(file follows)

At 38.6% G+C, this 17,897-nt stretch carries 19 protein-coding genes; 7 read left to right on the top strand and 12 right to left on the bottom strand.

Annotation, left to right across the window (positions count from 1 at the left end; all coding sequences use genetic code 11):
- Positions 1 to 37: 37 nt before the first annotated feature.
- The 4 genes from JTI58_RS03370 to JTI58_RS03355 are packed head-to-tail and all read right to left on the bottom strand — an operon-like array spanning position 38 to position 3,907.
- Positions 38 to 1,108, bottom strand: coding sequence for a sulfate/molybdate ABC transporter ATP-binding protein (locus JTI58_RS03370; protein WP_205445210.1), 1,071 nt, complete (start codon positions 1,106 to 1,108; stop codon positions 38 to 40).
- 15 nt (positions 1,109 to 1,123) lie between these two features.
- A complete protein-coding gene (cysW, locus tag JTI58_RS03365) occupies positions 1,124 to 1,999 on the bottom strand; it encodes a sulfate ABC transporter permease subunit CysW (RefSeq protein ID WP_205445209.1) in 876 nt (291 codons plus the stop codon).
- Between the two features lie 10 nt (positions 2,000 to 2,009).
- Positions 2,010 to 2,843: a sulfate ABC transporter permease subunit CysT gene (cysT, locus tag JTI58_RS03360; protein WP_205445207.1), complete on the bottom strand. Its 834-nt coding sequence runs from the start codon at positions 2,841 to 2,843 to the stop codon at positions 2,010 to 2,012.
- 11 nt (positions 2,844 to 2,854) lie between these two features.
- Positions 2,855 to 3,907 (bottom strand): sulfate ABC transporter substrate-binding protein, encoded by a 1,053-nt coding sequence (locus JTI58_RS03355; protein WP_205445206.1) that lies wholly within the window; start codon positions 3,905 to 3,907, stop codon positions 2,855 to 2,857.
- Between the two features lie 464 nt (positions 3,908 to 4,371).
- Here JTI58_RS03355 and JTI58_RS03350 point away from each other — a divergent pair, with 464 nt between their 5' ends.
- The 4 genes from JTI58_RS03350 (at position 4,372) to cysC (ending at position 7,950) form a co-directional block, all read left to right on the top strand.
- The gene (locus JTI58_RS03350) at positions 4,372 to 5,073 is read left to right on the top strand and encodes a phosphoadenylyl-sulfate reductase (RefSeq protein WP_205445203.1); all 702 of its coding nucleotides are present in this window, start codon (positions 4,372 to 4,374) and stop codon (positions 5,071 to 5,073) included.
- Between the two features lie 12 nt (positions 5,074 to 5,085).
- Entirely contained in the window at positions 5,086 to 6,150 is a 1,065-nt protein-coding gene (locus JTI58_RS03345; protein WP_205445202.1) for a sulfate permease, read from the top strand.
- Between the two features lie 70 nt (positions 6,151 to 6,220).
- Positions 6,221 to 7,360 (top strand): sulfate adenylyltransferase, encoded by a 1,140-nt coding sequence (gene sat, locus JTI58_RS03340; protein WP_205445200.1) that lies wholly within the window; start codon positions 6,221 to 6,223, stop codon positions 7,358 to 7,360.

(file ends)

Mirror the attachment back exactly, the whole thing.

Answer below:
At 38.6% G+C, this 17,897-nt stretch carries 19 protein-coding genes; 7 read left to right on the top strand and 12 right to left on the bottom strand.

Annotation, left to right across the window (positions count from 1 at the left end; all coding sequences use genetic code 11):
- Positions 1 to 37: 37 nt before the first annotated feature.
- The 4 genes from JTI58_RS03370 to JTI58_RS03355 are packed head-to-tail and all read right to left on the bottom strand — an operon-like array spanning position 38 to position 3,907.
- Positions 38 to 1,108, bottom strand: coding sequence for a sulfate/molybdate ABC transporter ATP-binding protein (locus JTI58_RS03370; protein WP_205445210.1), 1,071 nt, complete (start codon positions 1,106 to 1,108; stop codon positions 38 to 40).
- 15 nt (positions 1,109 to 1,123) lie between these two features.
- A complete protein-coding gene (cysW, locus tag JTI58_RS03365) occupies positions 1,124 to 1,999 on the bottom strand; it encodes a sulfate ABC transporter permease subunit CysW (RefSeq protein ID WP_205445209.1) in 876 nt (291 codons plus the stop codon).
- Between the two features lie 10 nt (positions 2,000 to 2,009).
- Positions 2,010 to 2,843: a sulfate ABC transporter permease subunit CysT gene (cysT, locus tag JTI58_RS03360; protein WP_205445207.1), complete on the bottom strand. Its 834-nt coding sequence runs from the start codon at positions 2,841 to 2,843 to the stop codon at positions 2,010 to 2,012.
- 11 nt (positions 2,844 to 2,854) lie between these two features.
- Positions 2,855 to 3,907 (bottom strand): sulfate ABC transporter substrate-binding protein, encoded by a 1,053-nt coding sequence (locus JTI58_RS03355; protein WP_205445206.1) that lies wholly within the window; start codon positions 3,905 to 3,907, stop codon positions 2,855 to 2,857.
- Between the two features lie 464 nt (positions 3,908 to 4,371).
- Here JTI58_RS03355 and JTI58_RS03350 point away from each other — a divergent pair, with 464 nt between their 5' ends.
- The 4 genes from JTI58_RS03350 (at position 4,372) to cysC (ending at position 7,950) form a co-directional block, all read left to right on the top strand.
- The gene (locus JTI58_RS03350) at positions 4,372 to 5,073 is read left to right on the top strand and encodes a phosphoadenylyl-sulfate reductase (RefSeq protein WP_205445203.1); all 702 of its coding nucleotides are present in this window, start codon (positions 4,372 to 4,374) and stop codon (positions 5,071 to 5,073) included.
- Between the two features lie 12 nt (positions 5,074 to 5,085).
- Entirely contained in the window at positions 5,086 to 6,150 is a 1,065-nt protein-coding gene (locus JTI58_RS03345; protein WP_205445202.1) for a sulfate permease, read from the top strand.
- Between the two features lie 70 nt (positions 6,151 to 6,220).
- Positions 6,221 to 7,360 (top strand): sulfate adenylyltransferase, encoded by a 1,140-nt coding sequence (gene sat, locus JTI58_RS03340; protein WP_205445200.1) that lies wholly within the window; start codon positions 6,221 to 6,223, stop codon positions 7,358 to 7,360.